Tuanz backs Slingshot in ad row

UPDATE / Aug 8: The Telecommunications Users Assocation is backing Slinghot in the ISP's ad row with Sky TV, TVNZ and Mediaworks.

"Tuanz supports Slingshot in bringing competition and choice to its customers, our understanding is that 'Global Mode' is legal under the copyright act and is simply a form of digital parallel importing," acting CEO Chris O'Connell tells NBR ONLINE.

"We are disappointed to see broadcasters using their position to try and limit consumers right to know about legitimate choices for accessing content. New Zealanders are global digital consumer and should be able to access and purchase content.

"The same applies to NZ content that is geoblocked, when our missing million really is the Kiwi diaspora, surely we need to be a beacon of openess and freedom."

TVNZ has decided to a run revised version of Slingshot's ad, while MediaWorks has staunchly refused (see below).

Sky TV said it no longer wanted to talk to the media about the controversy, only its client, Slingshot. However, a rep for Slingshot tells NBR the pay TV broadcaster has refused to run the edited version. 

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'Censored' Slingshot ad undermines our position — MediaWorks

Aug 7: TV3 and Four broadcaster MediaWorks is refusing to run an edited version of Slingshot's new ad.

Monday, Sky TV, TVNZ and MediaWorks all banned a Slingshot ad that references the ISP's "Global Mode" – a feature that makes it easy to access low-cost, US-based streaming TV and movie services like Netflix usually blocked to New Zealanders.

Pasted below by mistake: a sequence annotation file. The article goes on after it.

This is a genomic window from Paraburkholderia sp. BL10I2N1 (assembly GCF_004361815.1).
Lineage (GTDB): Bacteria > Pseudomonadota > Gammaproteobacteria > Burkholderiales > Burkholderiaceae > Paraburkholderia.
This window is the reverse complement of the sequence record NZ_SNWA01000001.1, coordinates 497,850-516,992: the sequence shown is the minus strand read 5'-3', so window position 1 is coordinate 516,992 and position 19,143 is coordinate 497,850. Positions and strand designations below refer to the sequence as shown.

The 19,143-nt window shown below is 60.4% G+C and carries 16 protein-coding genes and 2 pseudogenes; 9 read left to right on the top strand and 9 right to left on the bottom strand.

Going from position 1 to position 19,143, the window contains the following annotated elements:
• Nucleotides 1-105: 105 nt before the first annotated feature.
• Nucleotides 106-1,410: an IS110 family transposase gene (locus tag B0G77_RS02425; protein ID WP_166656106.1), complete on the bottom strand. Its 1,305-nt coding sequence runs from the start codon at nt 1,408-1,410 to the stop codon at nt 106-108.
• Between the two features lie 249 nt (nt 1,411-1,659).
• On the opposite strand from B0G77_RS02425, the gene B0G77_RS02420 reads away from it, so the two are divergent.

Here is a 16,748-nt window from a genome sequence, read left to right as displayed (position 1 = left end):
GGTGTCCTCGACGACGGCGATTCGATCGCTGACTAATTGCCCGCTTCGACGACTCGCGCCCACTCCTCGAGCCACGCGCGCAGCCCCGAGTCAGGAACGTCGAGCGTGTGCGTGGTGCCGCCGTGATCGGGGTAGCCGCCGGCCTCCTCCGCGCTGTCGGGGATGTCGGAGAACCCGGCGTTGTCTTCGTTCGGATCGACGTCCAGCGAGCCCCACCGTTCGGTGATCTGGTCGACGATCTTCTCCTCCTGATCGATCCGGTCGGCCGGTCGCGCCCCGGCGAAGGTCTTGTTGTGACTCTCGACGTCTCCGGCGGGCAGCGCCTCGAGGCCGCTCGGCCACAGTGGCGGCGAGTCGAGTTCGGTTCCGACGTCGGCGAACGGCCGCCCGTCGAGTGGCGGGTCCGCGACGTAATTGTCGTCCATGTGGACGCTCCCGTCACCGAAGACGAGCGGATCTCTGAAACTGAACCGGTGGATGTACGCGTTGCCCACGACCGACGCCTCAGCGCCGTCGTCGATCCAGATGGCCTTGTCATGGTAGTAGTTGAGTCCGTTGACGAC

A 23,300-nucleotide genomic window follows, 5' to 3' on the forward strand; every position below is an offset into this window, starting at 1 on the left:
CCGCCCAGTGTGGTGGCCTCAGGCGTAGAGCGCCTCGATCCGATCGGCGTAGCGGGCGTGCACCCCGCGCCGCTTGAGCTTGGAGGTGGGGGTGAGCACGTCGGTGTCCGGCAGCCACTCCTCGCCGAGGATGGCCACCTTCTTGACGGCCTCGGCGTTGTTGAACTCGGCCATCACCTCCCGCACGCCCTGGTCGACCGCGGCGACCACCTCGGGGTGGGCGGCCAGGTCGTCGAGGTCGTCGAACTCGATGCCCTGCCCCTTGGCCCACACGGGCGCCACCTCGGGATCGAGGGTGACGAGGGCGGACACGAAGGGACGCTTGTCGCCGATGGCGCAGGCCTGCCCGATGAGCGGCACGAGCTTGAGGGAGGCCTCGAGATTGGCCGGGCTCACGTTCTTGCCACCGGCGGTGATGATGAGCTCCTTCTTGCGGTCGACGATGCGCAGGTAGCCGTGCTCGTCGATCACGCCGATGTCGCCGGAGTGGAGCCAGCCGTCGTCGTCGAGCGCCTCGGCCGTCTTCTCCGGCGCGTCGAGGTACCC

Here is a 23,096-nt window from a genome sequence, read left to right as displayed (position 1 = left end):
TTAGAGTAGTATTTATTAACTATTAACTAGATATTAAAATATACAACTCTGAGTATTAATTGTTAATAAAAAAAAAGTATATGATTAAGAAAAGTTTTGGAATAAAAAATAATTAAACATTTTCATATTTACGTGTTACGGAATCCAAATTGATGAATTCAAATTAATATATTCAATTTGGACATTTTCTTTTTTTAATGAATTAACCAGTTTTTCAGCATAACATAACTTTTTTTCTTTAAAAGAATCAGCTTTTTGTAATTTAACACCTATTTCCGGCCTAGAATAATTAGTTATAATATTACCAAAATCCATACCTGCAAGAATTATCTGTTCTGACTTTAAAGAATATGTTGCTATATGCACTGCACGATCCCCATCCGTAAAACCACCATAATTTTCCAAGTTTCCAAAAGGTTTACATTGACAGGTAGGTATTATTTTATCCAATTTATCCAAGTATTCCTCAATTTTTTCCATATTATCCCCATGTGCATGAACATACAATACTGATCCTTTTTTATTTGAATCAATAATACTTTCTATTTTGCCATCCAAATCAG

All three said they were happy to run a version of the ad that edited out the Global Mode mention.

Slingshot duly re-submitted the ad, but not with a simple edit but rather a cheeky "Censored" black bar where Global Mode was mentioned in the original. 

It does seem a little like an attempt to provoke a fresh reaction, and at least one broadcaster has taken the bait.

GM Taryn Hamilton told NBR last night that TVNZ was happy to run the new ad. Sky TV was still deciding. MediaWorks had refused.

MediaWorks spokeswoman Rachel Lorimer tells NBR, "The more accurate description is that we have declined to run these particular ads – ‘refusing’ suggests we have some obligation to run all advertising that’s presented to us, which obviously isn’t the case for any broadcaster or media outlet.

"Our position, based on legal advice, is that users of Global Mode are breaching copyright, and the original ads were misleading to our viewers as they presented Global Mode as a legitimate and legal option.

"The intention of the new ‘censored’ ads seems to be to undermine MediaWorks’ position, and hence to continue to mislead viewers about the legitimacy of Global Mode – so as a responsible broadcaster, we have declined to run them."

Sky TV declined comment. Corporate comms head Kirsty Way says, "We’ll be working directly with our clients on this, not providing ongoing updates to media."

Slingshot took legal advice from Lowndes Jordan principal Rick Shera before it launched Global Mode, and before it made it open to all customers. Mr Shera likens accessing Netflix from NZ to parallel importing and says Global Mode is in accordance with the Fair Trading Act, Copyright Act and other laws. Chapman Tripp partner Justin Graham leans in the same direction.

Malcolm Dick, chairman and largest shareholder in Slingshot owner CallPlus, says the traditional broadcasters are trying to protect outdated business models, and are making New Zealanders pay more in the process.

ckeall@nbr.co.nz

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